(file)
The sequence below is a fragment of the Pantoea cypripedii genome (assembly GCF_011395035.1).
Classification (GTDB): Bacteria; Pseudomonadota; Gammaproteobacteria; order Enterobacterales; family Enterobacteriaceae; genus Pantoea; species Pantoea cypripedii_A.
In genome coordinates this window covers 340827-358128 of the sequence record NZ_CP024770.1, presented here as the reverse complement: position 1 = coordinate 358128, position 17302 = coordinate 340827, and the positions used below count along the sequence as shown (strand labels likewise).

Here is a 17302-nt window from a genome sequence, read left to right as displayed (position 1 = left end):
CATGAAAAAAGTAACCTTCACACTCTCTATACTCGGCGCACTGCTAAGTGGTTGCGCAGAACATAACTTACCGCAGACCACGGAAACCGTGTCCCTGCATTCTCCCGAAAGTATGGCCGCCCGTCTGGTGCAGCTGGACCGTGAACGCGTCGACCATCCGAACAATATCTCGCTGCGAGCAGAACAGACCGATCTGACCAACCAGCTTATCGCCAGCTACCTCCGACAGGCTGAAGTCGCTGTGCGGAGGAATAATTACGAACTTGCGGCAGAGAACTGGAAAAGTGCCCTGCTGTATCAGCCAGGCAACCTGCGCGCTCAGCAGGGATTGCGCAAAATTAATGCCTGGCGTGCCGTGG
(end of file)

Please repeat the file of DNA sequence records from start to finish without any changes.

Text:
The sequence below is a fragment of the Pantoea cypripedii genome (assembly GCF_011395035.1).
Classification (GTDB): Bacteria; Pseudomonadota; Gammaproteobacteria; order Enterobacterales; family Enterobacteriaceae; genus Pantoea; species Pantoea cypripedii_A.
In genome coordinates this window covers 340827-358128 of the sequence record NZ_CP024770.1, presented here as the reverse complement: position 1 = coordinate 358128, position 17302 = coordinate 340827, and the positions used below count along the sequence as shown (strand labels likewise).

Here is a 17302-nt window from a genome sequence, read left to right as displayed (position 1 = left end):
CATGAAAAAAGTAACCTTCACACTCTCTATACTCGGCGCACTGCTAAGTGGTTGCGCAGAACATAACTTACCGCAGACCACGGAAACCGTGTCCCTGCATTCTCCCGAAAGTATGGCCGCCCGTCTGGTGCAGCTGGACCGTGAACGCGTCGACCATCCGAACAATATCTCGCTGCGAGCAGAACAGACCGATCTGACCAACCAGCTTATCGCCAGCTACCTCCGACAGGCTGAAGTCGCTGTGCGGAGGAATAATTACGAACTTGCGGCAGAGAACTGGAAAAGTGCCCTGCTGTATCAGCCAGGCAACCTGCGCGCTCAGCAGGGATTGCGCAAAATTAATGCCTGGCGTGCCGTGG